Monday, July 11, 2011

Ora et Labora

     Marie attended an Agribusiness/Entrepreneurship course at a local community college. She was worried about the days away from her Nubian milk goats but Susanna jumped right in to take-over farm chores and Marie was able to make the break. About a dozen students from three or four counties participated. Marie said the course was quite informative and inspiring. Each student had an idea for his or her own business and was required to present a business plan at the end of the week to a panel of judges.

     Marie’s business plan was entitled “The Abbey Girl Goat Farm” and detailed the first few years of a small-scale dairy farm. To our surprise and pride, she won first place. She’s been buzzing ever since. Marie is aware of her time constraints and the difficulty involved with starting and running a small business. She knows that college has to be factored into the plan in two years. Nonetheless, she has a realistic, yet hopeful excitement. She has been working like a horse and praying a lot about her plans.

     “Ora et Labora.” Pray and Work. Today is the Feast Day of St. Benedict of Nursia.  He is considered the Father of Western Monasticism. As a young man in the fifth century he was educated in Rome and became offended by the worldliness he witnessed. He retreated to a remote place. For a few years he lived a hermit’s life in which he prayed and fasted and grew closer to God. Later, he founded the Order of St. Benedict and a code or “Rule” to live by. That “Rule of St. Benedict” is followed to this day by thousands of men living a Monastic life.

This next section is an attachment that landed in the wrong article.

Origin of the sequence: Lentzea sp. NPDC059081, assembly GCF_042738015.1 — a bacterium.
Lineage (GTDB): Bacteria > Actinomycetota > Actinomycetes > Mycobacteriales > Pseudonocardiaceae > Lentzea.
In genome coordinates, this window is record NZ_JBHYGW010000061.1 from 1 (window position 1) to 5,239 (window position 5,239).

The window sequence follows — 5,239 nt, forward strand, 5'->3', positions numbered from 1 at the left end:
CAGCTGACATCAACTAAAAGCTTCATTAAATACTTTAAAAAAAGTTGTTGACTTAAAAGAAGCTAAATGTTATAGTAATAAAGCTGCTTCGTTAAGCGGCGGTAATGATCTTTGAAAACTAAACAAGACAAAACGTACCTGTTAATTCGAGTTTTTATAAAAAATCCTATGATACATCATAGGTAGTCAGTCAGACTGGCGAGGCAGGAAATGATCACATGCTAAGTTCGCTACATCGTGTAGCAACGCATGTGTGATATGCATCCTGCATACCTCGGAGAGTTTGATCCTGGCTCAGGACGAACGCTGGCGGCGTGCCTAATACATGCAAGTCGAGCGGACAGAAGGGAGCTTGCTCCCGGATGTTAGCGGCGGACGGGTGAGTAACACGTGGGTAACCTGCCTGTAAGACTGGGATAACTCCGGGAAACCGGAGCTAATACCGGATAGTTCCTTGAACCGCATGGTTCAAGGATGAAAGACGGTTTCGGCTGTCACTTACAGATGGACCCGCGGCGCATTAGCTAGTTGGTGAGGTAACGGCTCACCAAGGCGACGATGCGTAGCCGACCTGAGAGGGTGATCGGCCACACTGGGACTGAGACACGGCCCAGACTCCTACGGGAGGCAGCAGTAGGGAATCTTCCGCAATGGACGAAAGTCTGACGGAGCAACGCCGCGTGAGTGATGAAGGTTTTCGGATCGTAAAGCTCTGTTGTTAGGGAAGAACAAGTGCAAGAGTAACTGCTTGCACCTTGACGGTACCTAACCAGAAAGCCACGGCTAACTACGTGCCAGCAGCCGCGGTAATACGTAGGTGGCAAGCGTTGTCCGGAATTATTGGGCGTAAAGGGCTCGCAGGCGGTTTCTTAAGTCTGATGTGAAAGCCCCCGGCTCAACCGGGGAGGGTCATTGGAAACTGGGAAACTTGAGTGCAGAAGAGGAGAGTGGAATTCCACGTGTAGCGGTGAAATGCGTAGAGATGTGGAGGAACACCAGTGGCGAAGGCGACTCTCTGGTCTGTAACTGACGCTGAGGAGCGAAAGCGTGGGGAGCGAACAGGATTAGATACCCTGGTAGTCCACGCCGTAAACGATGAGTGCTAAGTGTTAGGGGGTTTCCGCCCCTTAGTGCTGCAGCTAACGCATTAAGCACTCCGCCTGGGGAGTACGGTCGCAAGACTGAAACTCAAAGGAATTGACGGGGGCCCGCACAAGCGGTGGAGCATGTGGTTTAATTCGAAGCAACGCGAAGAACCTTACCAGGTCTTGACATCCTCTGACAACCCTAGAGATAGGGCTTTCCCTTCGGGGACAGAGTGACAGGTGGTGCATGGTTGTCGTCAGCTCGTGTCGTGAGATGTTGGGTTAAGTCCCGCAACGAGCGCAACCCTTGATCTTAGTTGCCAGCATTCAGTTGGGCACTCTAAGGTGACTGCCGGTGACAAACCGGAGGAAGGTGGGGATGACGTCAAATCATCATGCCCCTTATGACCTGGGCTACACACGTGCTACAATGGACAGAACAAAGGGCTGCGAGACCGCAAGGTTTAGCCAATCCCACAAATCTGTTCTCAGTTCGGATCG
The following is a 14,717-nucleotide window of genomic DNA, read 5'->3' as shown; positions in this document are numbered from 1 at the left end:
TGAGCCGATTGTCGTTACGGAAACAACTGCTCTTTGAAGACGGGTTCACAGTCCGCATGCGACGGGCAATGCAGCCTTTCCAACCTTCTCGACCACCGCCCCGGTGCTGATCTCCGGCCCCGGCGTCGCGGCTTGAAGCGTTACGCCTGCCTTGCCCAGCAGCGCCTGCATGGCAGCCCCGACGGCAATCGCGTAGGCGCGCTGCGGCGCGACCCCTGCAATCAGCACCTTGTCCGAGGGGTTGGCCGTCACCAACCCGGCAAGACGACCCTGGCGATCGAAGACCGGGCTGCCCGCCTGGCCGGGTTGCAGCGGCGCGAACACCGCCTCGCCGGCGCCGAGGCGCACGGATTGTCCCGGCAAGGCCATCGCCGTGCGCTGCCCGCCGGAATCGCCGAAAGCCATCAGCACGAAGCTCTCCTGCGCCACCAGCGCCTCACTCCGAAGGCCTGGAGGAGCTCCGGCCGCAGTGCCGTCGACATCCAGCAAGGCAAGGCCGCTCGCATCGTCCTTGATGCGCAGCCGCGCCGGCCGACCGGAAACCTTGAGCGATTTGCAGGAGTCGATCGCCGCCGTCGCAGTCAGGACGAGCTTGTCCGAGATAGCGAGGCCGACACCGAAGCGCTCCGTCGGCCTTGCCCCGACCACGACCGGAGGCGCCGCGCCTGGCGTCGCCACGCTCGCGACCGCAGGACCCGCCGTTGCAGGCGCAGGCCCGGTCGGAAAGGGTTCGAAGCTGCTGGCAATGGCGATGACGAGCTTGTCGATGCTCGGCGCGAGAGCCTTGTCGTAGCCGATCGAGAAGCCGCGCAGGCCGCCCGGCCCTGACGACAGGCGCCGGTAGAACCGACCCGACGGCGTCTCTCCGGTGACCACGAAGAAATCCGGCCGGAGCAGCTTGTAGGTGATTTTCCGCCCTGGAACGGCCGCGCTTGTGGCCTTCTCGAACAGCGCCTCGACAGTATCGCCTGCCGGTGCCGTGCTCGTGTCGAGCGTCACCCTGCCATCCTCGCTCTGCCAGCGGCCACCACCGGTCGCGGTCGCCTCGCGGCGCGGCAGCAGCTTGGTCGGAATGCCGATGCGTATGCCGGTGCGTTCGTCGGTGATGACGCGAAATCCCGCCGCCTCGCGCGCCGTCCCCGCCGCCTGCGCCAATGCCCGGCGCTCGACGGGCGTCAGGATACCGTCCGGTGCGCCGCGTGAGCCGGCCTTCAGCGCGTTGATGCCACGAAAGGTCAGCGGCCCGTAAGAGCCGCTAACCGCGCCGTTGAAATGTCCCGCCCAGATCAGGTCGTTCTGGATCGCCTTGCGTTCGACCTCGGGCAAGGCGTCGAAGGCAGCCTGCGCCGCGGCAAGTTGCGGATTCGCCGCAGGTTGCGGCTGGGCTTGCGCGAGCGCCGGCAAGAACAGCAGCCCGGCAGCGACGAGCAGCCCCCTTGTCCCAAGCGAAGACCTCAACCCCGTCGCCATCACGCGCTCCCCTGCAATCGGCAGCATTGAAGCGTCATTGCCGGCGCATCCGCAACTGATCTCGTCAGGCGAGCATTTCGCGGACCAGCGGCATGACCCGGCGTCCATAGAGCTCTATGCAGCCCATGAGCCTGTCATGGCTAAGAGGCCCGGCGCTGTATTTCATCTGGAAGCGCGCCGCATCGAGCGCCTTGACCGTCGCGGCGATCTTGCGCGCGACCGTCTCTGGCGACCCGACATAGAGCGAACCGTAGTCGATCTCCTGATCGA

In the mid-1800’s, Benedictine Monks came to the United States from Germany. By the late-1800’a a group of them made their way to Kansas. They built a Monastery and founded a college. The Abbey Farm was started by these same Monks and Brothers. Farm Managers were later hired and lived here with their families. Our children are certainly not the first to be raised here, to pick dandelions, to turn over rocks in search of night crawlers, to wade in the pond, to raise livestock.

     Whether or not we know it, we are all called to a life of prayer and work. In an age where the created is celebrated in absence of its Creator, many are offended by the worldliness and self-centeredness of our culture--where people are treated like things and things are valued more than people. We don’t have to become hermits, or to move to a farm to reverse the trend. Wherever we are, in whatever occupation we can make a difference. There is dignity in the most menial of work. There is sanctity in the weakest of lives.

Seek God. Love His creation as He does. Ora et Labora.


The Abbey Farm

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